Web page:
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I.T., who admitted to conduct that would be a Class B felony child molesting if committed by an adult, was ordered by the trial court to undergo therapeutic polygraph examinations. During one of those exams, I.T. admitted to molesting two other children. Based on those statements, the State filed a new delinquency petition. I.T. moved to dismiss the petition, arguing that the Juvenile Mental Health Statute, which bars a child’s statement to a mental health evaluator from being admitted into evidence to prove delinquency, barred the State’s evidence. The trial court granted the motion. The State appealed. The Supreme Court affirmed, holding (1) the State may appeal a juvenile court order that suppresses evidence if doing so terminates the proceeding; and (2) the Statute’s limited immunity prohibits both use and derivative use of a juvenile’s statements to prove delinquency. View "State v. I.T." on Justia Law

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Appellant, a juvenile, admitted to conduct that would constitute felony sexual battery if committed by an adult. The trial court subsequently ordered Appellant to register as a sex offender. Appellant appealed, arguing insufficient evidence supported the court's finding that he was likely to repeat a sex offense. The court of appeals affirmed. The Supreme Court reversed, holding (1) a juvenile may only be ordered to register as a sex offender if, after an evidentiary hearing, the trial court expressly finds by clear and convincing evidence that the juvenile is likely to commit another sex offense; and (2) the trial court erred in placing Appellant on the registry where its order was neither issued in connection with an evidentiary hearing, nor accompanied by any findings. View "N.L. v. State" on Justia Law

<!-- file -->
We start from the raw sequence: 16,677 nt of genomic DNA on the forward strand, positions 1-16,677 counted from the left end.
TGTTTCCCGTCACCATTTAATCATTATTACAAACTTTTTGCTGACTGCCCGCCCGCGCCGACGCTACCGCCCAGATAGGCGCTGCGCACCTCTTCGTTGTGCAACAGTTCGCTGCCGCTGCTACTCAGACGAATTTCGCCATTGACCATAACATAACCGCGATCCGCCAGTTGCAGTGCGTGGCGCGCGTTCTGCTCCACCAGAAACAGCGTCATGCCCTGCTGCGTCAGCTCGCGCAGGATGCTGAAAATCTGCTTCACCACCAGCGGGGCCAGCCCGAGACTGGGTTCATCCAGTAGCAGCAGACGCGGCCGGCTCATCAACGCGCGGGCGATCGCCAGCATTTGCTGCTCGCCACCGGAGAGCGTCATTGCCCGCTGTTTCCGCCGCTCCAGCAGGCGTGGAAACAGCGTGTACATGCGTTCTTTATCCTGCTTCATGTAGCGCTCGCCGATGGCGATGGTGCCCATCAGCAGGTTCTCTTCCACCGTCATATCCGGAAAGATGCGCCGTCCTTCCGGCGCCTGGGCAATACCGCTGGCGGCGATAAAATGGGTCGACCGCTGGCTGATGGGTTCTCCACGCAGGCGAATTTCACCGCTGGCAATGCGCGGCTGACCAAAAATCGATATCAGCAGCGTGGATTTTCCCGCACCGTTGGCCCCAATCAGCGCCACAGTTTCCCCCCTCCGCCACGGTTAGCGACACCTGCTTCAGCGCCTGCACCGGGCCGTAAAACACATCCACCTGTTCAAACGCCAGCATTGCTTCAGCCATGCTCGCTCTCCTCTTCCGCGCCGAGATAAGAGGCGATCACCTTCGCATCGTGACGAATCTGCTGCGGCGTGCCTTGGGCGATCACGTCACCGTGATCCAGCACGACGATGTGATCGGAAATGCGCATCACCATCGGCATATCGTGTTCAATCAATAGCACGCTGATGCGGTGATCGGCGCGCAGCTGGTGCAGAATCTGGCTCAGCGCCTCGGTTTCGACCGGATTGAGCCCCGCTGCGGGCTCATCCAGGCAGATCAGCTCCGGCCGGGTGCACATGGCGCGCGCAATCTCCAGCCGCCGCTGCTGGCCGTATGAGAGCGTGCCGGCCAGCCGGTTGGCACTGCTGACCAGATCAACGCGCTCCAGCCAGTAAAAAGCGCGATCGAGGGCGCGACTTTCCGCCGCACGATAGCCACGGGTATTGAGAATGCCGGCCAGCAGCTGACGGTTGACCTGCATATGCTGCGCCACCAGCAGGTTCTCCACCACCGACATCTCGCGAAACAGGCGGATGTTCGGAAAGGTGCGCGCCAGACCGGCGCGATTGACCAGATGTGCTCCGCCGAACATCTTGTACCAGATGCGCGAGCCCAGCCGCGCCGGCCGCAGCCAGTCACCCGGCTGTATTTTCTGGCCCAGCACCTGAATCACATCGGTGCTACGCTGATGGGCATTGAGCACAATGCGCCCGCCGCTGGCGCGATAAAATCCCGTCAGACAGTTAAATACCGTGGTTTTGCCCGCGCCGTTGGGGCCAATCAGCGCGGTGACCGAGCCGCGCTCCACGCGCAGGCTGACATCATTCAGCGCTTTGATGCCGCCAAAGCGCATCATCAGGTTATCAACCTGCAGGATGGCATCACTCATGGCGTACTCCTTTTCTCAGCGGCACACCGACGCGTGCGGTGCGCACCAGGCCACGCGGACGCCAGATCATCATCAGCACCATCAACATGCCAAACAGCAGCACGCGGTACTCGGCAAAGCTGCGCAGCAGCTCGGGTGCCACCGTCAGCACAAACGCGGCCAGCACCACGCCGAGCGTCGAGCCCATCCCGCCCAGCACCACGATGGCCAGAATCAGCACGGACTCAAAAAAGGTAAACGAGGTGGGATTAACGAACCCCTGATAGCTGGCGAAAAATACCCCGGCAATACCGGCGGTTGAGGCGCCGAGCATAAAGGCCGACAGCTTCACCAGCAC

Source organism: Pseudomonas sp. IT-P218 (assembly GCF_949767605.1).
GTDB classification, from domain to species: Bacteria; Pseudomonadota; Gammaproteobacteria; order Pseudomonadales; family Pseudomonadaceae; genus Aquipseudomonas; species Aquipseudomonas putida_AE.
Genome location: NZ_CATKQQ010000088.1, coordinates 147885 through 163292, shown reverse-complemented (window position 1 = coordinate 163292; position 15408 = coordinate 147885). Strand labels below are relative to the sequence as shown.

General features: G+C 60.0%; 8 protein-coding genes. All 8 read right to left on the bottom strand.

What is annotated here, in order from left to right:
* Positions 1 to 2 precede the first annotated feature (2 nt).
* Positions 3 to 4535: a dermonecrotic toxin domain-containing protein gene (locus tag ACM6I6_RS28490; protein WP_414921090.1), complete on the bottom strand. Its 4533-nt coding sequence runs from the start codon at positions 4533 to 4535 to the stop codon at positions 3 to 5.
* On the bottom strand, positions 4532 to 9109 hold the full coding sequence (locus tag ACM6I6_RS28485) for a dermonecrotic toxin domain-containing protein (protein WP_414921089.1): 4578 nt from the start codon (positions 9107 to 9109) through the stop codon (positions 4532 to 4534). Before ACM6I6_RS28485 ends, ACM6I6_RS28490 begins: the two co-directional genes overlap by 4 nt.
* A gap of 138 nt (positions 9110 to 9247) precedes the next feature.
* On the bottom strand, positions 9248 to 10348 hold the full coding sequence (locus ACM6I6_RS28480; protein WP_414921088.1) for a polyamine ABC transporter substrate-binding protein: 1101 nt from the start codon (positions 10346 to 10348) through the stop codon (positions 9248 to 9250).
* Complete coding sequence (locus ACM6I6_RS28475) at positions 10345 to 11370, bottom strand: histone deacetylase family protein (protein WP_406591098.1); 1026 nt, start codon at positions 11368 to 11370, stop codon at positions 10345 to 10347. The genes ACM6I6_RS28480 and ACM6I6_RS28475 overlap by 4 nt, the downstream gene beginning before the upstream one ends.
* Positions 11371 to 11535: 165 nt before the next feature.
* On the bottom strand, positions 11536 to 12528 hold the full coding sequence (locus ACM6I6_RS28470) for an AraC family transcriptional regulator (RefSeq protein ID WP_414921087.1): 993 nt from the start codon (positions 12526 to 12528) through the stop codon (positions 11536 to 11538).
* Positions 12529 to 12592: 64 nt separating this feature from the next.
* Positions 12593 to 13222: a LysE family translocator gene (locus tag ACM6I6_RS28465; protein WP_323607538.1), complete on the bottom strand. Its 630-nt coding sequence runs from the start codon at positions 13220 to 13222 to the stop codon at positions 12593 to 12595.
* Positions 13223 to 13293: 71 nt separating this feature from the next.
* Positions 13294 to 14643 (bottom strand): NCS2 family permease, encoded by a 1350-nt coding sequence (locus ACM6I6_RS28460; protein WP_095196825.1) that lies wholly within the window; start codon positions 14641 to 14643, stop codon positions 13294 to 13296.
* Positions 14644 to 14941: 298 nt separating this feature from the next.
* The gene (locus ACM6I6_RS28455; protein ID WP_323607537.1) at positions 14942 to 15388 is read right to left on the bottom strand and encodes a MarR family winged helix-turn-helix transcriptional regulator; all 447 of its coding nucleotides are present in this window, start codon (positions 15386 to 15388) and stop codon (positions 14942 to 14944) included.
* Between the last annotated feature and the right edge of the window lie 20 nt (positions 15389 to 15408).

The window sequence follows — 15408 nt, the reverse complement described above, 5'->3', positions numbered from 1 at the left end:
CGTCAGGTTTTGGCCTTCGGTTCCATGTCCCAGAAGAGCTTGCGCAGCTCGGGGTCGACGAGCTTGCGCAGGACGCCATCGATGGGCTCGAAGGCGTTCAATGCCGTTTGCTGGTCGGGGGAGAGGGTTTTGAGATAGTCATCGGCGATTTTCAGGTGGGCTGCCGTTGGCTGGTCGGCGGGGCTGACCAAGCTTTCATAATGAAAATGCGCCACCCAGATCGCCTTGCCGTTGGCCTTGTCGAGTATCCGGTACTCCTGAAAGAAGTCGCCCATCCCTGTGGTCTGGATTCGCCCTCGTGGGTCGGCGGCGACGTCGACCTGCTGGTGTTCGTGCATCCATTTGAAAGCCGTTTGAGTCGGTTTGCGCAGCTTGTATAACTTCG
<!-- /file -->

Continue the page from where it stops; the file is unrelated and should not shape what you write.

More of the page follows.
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A school liaison officer intervened in a hallway scuffle between K.W. and another student. K.W. turned away from the officer's effort to handcuff him. K.W. was subsequently adjudicated delinquent for resisting law enforcement. K.W. appealed, challenging the sufficiency of the evidence. The court of appeals reversed, holding that there was insufficient evidence that the officer was "lawfully engaged in the execution of the officer's duties" as a law-enforcement officer. The Supreme Court granted transfer and reversed the trial court, albeit for different reasons than the court of appeals, holding that the evidence did not establish "force" beyond a reasonable doubt, and without evidence of a "forcible" resistance, K.W.'s delinquency adjudication could not be sustained. View "K.W. v. State" on Justia Law